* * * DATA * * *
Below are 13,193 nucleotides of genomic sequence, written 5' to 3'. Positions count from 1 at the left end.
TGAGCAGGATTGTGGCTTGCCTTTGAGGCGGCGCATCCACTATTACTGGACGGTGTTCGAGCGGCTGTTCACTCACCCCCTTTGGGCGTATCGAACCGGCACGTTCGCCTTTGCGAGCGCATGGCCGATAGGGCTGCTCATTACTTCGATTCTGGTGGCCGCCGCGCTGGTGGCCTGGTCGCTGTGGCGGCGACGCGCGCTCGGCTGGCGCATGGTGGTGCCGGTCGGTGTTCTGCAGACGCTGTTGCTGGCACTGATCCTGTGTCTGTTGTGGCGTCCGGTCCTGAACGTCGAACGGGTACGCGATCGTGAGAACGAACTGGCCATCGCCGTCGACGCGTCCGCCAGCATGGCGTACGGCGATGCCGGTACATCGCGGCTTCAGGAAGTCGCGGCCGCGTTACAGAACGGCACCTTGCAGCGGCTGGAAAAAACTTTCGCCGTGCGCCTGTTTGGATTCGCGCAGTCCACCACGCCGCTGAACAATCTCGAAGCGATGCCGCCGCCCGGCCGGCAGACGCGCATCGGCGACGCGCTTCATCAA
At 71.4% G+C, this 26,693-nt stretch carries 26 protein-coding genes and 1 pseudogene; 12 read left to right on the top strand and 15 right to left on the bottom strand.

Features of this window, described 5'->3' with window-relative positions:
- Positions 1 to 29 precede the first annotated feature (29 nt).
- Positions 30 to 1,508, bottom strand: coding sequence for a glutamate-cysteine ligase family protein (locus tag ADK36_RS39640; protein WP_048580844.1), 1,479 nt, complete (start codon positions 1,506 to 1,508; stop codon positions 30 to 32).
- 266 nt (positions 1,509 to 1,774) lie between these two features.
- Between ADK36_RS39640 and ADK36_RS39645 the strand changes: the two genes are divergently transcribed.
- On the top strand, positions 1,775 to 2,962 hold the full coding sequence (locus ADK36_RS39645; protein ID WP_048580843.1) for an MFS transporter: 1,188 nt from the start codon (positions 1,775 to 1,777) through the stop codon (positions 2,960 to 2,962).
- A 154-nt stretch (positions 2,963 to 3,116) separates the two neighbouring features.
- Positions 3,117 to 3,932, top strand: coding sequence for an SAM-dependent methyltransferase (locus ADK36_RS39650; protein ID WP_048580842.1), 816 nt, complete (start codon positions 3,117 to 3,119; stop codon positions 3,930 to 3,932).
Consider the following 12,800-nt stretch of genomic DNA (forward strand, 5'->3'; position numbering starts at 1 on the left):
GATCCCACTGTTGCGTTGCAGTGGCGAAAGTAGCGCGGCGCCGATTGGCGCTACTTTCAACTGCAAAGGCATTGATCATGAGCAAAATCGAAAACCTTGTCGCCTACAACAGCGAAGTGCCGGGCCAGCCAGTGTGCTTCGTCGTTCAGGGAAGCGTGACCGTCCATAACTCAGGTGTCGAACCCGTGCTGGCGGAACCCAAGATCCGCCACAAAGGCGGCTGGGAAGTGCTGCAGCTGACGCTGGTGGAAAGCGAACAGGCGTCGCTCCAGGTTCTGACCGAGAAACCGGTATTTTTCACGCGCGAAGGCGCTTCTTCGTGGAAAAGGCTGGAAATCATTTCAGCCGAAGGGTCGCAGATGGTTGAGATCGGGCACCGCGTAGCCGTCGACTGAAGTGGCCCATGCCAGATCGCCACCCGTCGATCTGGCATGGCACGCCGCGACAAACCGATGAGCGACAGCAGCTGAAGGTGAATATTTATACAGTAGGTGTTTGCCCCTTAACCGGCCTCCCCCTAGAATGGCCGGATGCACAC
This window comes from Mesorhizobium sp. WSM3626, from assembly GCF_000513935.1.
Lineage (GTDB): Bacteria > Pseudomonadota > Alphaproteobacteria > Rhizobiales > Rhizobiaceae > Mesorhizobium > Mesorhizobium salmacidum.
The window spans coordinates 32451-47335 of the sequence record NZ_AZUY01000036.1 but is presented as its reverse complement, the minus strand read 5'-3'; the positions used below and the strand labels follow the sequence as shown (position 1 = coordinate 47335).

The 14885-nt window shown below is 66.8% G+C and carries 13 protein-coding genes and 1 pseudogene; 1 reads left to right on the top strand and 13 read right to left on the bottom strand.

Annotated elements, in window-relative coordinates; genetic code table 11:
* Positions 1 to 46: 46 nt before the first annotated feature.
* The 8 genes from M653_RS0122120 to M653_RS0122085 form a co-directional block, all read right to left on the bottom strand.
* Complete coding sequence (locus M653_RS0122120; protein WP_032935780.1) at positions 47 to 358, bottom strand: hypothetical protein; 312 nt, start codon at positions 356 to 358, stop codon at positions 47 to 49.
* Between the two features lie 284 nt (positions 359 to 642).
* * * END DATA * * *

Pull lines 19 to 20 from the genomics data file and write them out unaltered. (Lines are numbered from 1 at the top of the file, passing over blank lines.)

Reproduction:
* Positions 1 to 46: 46 nt before the first annotated feature.
* The 8 genes from M653_RS0122120 to M653_RS0122085 form a co-directional block, all read right to left on the bottom strand.